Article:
There is a small rotating exhibit of books on display in Shain Library related to a current event or theme on campus. One recent exhibit on Guns in America caught the attention of the international human rights and peace advocate, Binalakshmi “Bina” Nepram, who is a visiting scholar in residence at Connecticut College.
Nepram — who was recently awarded the prestigious Anna Politkovskaya Award, established in 2006 to remember the Russian journalist Anna Politkovskaya, who was killed for her reporting on the Russian conflict in Chechnya — has been researching arms proliferation around the India-Burma border for the past 15 years. Her work is all over the internet and a quick scan of Google Scholar indicates that she’s been publishing for at least that long. So I was surprised at her 2nd campus-wide dialogue series on global gun violence (October 26, 2018) to learn that the guns exhibit in Shain Library actually caught her attention.
Nepram told me that she “loved those books,” that she “devoured them,” and that they were “stunning!” To understand why, let’s consider where she is coming from.
I first saw Bina Nepram speak on June 26, 2018, at the Eastern Connecticut One Book, One Region kickoff event for this year’s selection, Exit West by Mohsin Hamid. She took a very simple approach to introducing the book by placing it in the real world context of the global migration crisis currently underway. Within the first few minutes of her talk, I estimate that about half of the approximately 100 people in attendance burst into tears, myself included. Of the talk, Bina later told me that she was very nervous, because she had “never commented on another author’s work in that way before.”
Because Nepram is an established international scholar, who has given a Ted Talk no less, I think she means she was nervous because she was not used to commenting on novels. But she handled Exit West with an incredible attention to detail as she read the real world trauma of migrants into select passages from the book. “I love books,” she says. And more importantly for the sake of this blog, she considers libraries the living rooms of America; a place where one can be oneself and feel safe and secure. She knows, because when she first arrived in the US for reasons of personal safety, she was able to get her bearings at the New York Public Library.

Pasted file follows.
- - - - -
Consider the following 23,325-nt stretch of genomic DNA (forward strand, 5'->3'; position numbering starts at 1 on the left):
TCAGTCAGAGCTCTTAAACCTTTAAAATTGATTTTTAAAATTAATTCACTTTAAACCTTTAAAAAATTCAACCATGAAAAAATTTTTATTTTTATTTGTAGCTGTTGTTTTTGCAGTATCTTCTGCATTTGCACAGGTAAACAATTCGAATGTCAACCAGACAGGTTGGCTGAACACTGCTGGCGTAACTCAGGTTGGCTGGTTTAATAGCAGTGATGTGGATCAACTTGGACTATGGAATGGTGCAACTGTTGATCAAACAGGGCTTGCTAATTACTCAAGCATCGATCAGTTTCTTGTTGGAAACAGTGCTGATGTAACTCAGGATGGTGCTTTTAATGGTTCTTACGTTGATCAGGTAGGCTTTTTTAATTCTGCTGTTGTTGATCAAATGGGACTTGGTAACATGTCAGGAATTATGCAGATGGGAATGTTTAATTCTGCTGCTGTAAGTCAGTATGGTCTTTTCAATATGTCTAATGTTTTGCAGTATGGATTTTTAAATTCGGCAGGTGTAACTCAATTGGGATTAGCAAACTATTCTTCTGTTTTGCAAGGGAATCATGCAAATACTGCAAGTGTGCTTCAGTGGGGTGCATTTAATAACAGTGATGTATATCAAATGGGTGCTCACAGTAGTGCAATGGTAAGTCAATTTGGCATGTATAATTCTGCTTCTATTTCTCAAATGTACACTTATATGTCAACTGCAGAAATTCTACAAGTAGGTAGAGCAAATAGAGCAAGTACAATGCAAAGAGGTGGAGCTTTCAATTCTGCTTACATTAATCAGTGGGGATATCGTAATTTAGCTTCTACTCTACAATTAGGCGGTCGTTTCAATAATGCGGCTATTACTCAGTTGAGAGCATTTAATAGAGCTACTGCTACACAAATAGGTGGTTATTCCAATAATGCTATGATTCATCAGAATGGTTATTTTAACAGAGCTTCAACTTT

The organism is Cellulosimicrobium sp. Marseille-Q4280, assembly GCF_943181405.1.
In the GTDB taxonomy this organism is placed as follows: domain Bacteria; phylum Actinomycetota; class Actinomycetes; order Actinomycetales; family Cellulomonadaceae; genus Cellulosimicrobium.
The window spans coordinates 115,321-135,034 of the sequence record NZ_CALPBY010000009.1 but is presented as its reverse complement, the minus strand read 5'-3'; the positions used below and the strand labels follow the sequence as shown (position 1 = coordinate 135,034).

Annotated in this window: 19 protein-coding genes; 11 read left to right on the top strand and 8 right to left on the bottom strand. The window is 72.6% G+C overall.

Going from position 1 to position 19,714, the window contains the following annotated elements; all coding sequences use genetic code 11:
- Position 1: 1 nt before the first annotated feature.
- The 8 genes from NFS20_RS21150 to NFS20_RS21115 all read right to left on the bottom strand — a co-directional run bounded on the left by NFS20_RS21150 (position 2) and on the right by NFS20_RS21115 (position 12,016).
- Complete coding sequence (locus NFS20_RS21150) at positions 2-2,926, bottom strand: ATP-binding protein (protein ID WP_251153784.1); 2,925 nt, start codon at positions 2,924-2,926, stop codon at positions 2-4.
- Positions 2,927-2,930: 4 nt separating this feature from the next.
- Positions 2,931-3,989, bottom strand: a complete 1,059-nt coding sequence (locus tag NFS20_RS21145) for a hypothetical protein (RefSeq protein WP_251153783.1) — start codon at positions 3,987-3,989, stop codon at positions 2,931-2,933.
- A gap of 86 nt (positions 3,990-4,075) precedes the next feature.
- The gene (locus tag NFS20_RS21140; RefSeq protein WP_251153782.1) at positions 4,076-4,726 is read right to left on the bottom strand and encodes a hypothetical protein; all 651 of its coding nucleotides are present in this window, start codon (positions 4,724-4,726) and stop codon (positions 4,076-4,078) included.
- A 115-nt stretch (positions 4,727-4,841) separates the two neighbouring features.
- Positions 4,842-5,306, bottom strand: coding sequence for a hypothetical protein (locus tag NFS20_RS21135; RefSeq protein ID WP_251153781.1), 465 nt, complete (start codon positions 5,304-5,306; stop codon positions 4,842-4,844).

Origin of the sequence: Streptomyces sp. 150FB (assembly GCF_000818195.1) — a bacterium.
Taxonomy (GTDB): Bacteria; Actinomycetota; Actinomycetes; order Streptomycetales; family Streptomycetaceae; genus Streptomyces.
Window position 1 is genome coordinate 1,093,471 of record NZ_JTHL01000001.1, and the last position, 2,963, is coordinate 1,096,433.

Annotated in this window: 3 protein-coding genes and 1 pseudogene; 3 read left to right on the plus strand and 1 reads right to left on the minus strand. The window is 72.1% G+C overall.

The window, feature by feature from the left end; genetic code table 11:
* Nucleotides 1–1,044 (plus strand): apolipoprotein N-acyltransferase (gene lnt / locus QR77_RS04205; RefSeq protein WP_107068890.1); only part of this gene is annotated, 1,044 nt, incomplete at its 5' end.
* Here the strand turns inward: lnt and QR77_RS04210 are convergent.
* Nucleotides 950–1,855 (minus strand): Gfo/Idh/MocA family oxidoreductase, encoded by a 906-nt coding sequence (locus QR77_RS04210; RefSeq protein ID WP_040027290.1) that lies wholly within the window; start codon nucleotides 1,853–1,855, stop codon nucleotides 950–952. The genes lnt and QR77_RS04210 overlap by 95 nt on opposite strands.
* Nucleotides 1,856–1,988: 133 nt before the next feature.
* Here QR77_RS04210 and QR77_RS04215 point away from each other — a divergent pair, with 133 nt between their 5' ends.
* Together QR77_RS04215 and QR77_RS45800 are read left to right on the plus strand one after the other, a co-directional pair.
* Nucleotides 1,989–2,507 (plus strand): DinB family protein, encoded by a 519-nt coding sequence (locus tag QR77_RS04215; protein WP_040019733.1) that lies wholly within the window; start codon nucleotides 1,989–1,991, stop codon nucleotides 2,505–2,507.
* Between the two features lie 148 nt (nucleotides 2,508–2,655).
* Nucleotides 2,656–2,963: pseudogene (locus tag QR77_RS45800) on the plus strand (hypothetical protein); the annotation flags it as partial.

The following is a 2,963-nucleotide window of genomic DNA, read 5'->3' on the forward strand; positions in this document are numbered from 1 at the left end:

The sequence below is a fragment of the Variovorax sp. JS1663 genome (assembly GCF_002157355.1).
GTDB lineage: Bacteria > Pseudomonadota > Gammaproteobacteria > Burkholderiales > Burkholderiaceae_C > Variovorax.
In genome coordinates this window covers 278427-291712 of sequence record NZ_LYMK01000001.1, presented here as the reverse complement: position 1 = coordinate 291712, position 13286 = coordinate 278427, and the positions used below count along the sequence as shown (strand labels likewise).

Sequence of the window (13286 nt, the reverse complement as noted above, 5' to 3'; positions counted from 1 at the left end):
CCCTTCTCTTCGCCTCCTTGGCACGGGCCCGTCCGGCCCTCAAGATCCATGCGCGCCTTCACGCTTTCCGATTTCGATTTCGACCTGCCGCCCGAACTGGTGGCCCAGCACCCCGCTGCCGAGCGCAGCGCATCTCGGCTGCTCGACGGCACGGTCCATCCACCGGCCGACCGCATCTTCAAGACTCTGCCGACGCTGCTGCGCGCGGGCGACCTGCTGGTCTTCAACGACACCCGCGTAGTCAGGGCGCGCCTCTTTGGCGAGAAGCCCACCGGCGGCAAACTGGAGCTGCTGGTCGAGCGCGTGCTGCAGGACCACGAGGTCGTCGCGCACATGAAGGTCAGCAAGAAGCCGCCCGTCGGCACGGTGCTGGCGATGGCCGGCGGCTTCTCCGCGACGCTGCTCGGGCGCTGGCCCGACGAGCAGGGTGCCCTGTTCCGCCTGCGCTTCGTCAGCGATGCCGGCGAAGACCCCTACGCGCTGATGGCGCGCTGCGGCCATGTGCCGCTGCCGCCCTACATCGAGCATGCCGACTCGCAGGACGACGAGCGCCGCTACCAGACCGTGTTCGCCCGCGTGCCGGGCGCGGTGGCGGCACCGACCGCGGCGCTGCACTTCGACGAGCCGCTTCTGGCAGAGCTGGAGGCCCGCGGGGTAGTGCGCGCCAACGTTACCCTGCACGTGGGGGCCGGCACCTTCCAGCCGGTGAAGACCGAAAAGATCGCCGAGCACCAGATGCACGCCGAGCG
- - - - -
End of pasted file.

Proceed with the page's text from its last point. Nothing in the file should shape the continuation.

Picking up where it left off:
Her transition to mostly-rural southeastern Connecticut at the beginning of the year was more complicated. Let’s just say American hospitality wasn’t the welcome party she was expecting. In India, she says everyone would invite you over for tea or whatever. Even the King, she says, sometimes disguises himself in order to test the hospitality of his subjects. During her first few months in Connecticut, she says it felt like no one said anything to her. She was isolated and alone, she felt imprisoned, and she wondered what she was doing here.
Then she was in Shain Library, her big American living room on campus, and she noticed the display of books on guns in America, and she had a Eureka moment. Look at all of these books organized according to a theme, she thought! Then she checked the majority of them out and began reading about the history of guns and violence in the United States. At her 2nd campus-wide dialogue series on global gun violence, she mentioned that she researches guns and violence in part because they are very scary to her and they represent a real threat to her and her family. Importantly, she reads about guns in order to understand them and overcome her fear.
Her discovery of books about guns in Shain Library happened in the summer of 2018, a time riddled with multiple mass shootings in the United States. To name only several, there was the Douglass High School shooting in Parkland, Florida (Feb. 14), the Santa Fe High School shooting in New Mexico (May 18), and the Thousand Oaks, California shooting (Nov. 7). The Tree of Life Synagogue shooting in Pittsburgh, Pennsylvania (Oct. 27) happened within 24 hours of the 2nd campus-wide dialogue series on global gun violence that Bina led with the support of Frida Berrigan.
Bina and I met recently to talk about her experiences. She is a wonderful and powerful speaker, but she is also really enthusiastic and incredibly humble. She told me the books about guns exhibit in Shain library helped her understand why she is here in Connecticut. “Why is America the world’s leading international arms dealer,” she asked me rhetorically. Gun making started right here in Norwich, Connecticut, she said, as an artisanal craft industry to fight against the British. Nepram began speaking about the life of Sarah Winchester, heiress of The Winchester Repeating Arms Company, which was one of the biggest gun makers in the world. A lot of their rifles were used in the US Civil War, and they were established in nearby New Haven.
“Books!” Bina says. “They are like strange animals.” Whoever created that exhibit, she told me, must really understand these issues. Nepram really liked the variety of sub-topics, with books on women and guns, for example. But one thing that really stood out to her was the inclusion of children’s books. She says there are always children’s books in the exhibits and she loves that. Her daughter visited recently, and of course they read children’s books together in Shain Library.